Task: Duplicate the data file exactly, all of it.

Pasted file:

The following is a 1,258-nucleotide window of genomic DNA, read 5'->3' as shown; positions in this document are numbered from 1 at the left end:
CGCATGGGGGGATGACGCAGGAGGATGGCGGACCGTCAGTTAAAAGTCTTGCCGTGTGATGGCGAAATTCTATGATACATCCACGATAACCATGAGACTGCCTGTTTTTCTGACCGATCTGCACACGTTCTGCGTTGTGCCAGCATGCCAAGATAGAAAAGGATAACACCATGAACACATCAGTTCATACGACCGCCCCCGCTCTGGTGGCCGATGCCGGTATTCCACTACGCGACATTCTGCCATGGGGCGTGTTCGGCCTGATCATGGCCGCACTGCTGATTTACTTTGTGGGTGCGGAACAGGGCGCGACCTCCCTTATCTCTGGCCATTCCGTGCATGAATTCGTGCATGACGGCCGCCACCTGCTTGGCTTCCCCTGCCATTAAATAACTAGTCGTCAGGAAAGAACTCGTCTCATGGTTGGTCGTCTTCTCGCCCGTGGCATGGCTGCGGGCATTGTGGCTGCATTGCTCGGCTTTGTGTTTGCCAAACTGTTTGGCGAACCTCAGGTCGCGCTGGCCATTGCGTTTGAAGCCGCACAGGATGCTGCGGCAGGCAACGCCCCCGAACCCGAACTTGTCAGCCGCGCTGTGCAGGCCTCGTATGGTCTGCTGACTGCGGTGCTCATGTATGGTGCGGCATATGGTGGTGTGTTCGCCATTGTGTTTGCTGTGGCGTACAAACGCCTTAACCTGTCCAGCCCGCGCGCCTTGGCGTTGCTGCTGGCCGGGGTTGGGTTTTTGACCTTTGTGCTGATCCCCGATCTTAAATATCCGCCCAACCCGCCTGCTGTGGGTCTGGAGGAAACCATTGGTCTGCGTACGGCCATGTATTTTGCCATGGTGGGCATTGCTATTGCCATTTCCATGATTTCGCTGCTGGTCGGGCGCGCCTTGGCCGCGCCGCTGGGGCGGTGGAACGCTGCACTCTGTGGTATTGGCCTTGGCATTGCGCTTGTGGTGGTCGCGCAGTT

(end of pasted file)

The following is a 1,258-nucleotide window of genomic DNA, read 5'->3' as shown; positions in this document are numbered from 1 at the left end:
CGCATGGGGGGATGACGCAGGAGGATGGCGGACCGTCAGTTAAAAGTCTTGCCGTGTGATGGCGAAATTCTATGATACATCCACGATAACCATGAGACTGCCTGTTTTTCTGACCGATCTGCACACGTTCTGCGTTGTGCCAGCATGCCAAGATAGAAAAGGATAACACCATGAACACATCAGTTCATACGACCGCCCCCGCTCTGGTGGCCGATGCCGGTATTCCACTACGCGACATTCTGCCATGGGGCGTGTTCGGCCTGATCATGGCCGCACTGCTGATTTACTTTGTGGGTGCGGAACAGGGCGCGACCTCCCTTATCTCTGGCCATTCCGTGCATGAATTCGTGCATGACGGCCGCCACCTGCTTGGCTTCCCCTGCCATTAAATAACTAGTCGTCAGGAAAGAACTCGTCTCATGGTTGGTCGTCTTCTCGCCCGTGGCATGGCTGCGGGCATTGTGGCTGCATTGCTCGGCTTTGTGTTTGCCAAACTGTTTGGCGAACCTCAGGTCGCGCTGGCCATTGCGTTTGAAGCCGCACAGGATGCTGCGGCAGGCAACGCCCCCGAACCCGAACTTGTCAGCCGCGCTGTGCAGGCCTCGTATGGTCTGCTGACTGCGGTGCTCATGTATGGTGCGGCATATGGTGGTGTGTTCGCCATTGTGTTTGCTGTGGCGTACAAACGCCTTAACCTGTCCAGCCCGCGCGCCTTGGCGTTGCTGCTGGCCGGGGTTGGGTTTTTGACCTTTGTGCTGATCCCCGATCTTAAATATCCGCCCAACCCGCCTGCTGTGGGTCTGGAGGAAACCATTGGTCTGCGTACGGCCATGTATTTTGCCATGGTGGGCATTGCTATTGCCATTTCCATGATTTCGCTGCTGGTCGGGCGCGCCTTGGCCGCGCCGCTGGGGCGGTGGAACGCTGCACTCTGTGGTATTGGCCTTGGCATTGCGCTTGTGGTGGTCGCGCAGTT